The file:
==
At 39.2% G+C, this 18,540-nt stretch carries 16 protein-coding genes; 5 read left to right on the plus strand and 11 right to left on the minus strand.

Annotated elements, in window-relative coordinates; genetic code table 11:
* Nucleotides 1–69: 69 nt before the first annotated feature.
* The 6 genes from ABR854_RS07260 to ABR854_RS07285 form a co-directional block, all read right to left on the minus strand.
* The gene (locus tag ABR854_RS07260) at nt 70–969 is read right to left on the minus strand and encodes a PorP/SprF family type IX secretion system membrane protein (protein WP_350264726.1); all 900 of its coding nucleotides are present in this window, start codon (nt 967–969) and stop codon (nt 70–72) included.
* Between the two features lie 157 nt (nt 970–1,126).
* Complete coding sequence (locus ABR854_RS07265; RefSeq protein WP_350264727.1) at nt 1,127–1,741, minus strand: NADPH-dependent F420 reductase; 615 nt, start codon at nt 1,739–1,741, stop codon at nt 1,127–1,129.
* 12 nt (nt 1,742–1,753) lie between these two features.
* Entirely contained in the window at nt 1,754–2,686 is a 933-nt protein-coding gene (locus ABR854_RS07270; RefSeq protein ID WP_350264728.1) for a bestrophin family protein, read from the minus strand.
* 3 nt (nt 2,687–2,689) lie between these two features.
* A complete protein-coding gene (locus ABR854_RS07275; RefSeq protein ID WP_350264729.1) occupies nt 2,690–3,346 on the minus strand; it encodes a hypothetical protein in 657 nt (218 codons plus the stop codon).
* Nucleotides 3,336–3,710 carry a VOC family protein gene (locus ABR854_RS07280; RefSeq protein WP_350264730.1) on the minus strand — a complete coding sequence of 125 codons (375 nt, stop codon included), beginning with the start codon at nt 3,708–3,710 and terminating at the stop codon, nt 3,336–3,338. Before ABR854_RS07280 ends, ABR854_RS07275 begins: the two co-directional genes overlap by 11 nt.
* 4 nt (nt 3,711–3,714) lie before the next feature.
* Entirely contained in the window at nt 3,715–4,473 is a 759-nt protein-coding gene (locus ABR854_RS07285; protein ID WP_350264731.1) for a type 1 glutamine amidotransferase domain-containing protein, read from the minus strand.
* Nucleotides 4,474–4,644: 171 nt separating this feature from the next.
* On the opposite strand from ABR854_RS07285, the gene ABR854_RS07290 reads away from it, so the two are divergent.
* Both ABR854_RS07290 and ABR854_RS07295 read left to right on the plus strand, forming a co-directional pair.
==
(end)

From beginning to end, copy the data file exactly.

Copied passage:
At 39.2% G+C, this 18,540-nt stretch carries 16 protein-coding genes; 5 read left to right on the plus strand and 11 right to left on the minus strand.

Annotated elements, in window-relative coordinates; genetic code table 11:
* Nucleotides 1–69: 69 nt before the first annotated feature.
* The 6 genes from ABR854_RS07260 to ABR854_RS07285 form a co-directional block, all read right to left on the minus strand.
* The gene (locus tag ABR854_RS07260) at nt 70–969 is read right to left on the minus strand and encodes a PorP/SprF family type IX secretion system membrane protein (protein WP_350264726.1); all 900 of its coding nucleotides are present in this window, start codon (nt 967–969) and stop codon (nt 70–72) included.
* Between the two features lie 157 nt (nt 970–1,126).
* Complete coding sequence (locus ABR854_RS07265; RefSeq protein WP_350264727.1) at nt 1,127–1,741, minus strand: NADPH-dependent F420 reductase; 615 nt, start codon at nt 1,739–1,741, stop codon at nt 1,127–1,129.
* 12 nt (nt 1,742–1,753) lie between these two features.
* Entirely contained in the window at nt 1,754–2,686 is a 933-nt protein-coding gene (locus ABR854_RS07270; RefSeq protein ID WP_350264728.1) for a bestrophin family protein, read from the minus strand.
* 3 nt (nt 2,687–2,689) lie between these two features.
* A complete protein-coding gene (locus ABR854_RS07275; RefSeq protein ID WP_350264729.1) occupies nt 2,690–3,346 on the minus strand; it encodes a hypothetical protein in 657 nt (218 codons plus the stop codon).
* Nucleotides 3,336–3,710 carry a VOC family protein gene (locus ABR854_RS07280; RefSeq protein WP_350264730.1) on the minus strand — a complete coding sequence of 125 codons (375 nt, stop codon included), beginning with the start codon at nt 3,708–3,710 and terminating at the stop codon, nt 3,336–3,338. Before ABR854_RS07280 ends, ABR854_RS07275 begins: the two co-directional genes overlap by 11 nt.
* 4 nt (nt 3,711–3,714) lie before the next feature.
* Entirely contained in the window at nt 3,715–4,473 is a 759-nt protein-coding gene (locus ABR854_RS07285; protein ID WP_350264731.1) for a type 1 glutamine amidotransferase domain-containing protein, read from the minus strand.
* Nucleotides 4,474–4,644: 171 nt separating this feature from the next.
* On the opposite strand from ABR854_RS07285, the gene ABR854_RS07290 reads away from it, so the two are divergent.
* Both ABR854_RS07290 and ABR854_RS07295 read left to right on the plus strand, forming a co-directional pair.